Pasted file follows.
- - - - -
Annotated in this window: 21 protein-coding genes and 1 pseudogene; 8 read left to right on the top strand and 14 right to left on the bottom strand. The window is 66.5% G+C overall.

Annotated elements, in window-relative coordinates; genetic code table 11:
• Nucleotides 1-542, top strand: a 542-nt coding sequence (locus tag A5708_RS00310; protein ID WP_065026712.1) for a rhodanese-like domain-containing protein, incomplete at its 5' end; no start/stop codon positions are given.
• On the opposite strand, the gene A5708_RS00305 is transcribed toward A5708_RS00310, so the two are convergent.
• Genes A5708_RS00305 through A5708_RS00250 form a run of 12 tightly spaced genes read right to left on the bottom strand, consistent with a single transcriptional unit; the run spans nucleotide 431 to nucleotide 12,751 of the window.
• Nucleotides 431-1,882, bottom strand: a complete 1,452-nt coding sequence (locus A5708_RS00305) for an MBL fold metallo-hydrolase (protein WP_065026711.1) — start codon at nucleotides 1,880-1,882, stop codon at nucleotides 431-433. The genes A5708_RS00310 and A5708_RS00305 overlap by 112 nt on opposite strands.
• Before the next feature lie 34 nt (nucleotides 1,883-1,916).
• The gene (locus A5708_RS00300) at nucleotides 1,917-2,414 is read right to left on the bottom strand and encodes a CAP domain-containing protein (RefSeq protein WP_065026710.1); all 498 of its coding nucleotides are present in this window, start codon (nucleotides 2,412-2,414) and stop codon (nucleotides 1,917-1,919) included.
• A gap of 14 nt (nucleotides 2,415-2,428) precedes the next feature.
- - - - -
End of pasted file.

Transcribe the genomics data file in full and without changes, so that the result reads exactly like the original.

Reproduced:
Annotated in this window: 21 protein-coding genes and 1 pseudogene; 8 read left to right on the top strand and 14 right to left on the bottom strand. The window is 66.5% G+C overall.

Annotated elements, in window-relative coordinates; genetic code table 11:
• Nucleotides 1-542, top strand: a 542-nt coding sequence (locus tag A5708_RS00310; protein ID WP_065026712.1) for a rhodanese-like domain-containing protein, incomplete at its 5' end; no start/stop codon positions are given.
• On the opposite strand, the gene A5708_RS00305 is transcribed toward A5708_RS00310, so the two are convergent.
• Genes A5708_RS00305 through A5708_RS00250 form a run of 12 tightly spaced genes read right to left on the bottom strand, consistent with a single transcriptional unit; the run spans nucleotide 431 to nucleotide 12,751 of the window.
• Nucleotides 431-1,882, bottom strand: a complete 1,452-nt coding sequence (locus A5708_RS00305) for an MBL fold metallo-hydrolase (protein WP_065026711.1) — start codon at nucleotides 1,880-1,882, stop codon at nucleotides 431-433. The genes A5708_RS00310 and A5708_RS00305 overlap by 112 nt on opposite strands.
• Before the next feature lie 34 nt (nucleotides 1,883-1,916).
• The gene (locus A5708_RS00300) at nucleotides 1,917-2,414 is read right to left on the bottom strand and encodes a CAP domain-containing protein (RefSeq protein WP_065026710.1); all 498 of its coding nucleotides are present in this window, start codon (nucleotides 2,412-2,414) and stop codon (nucleotides 1,917-1,919) included.
• A gap of 14 nt (nucleotides 2,415-2,428) precedes the next feature.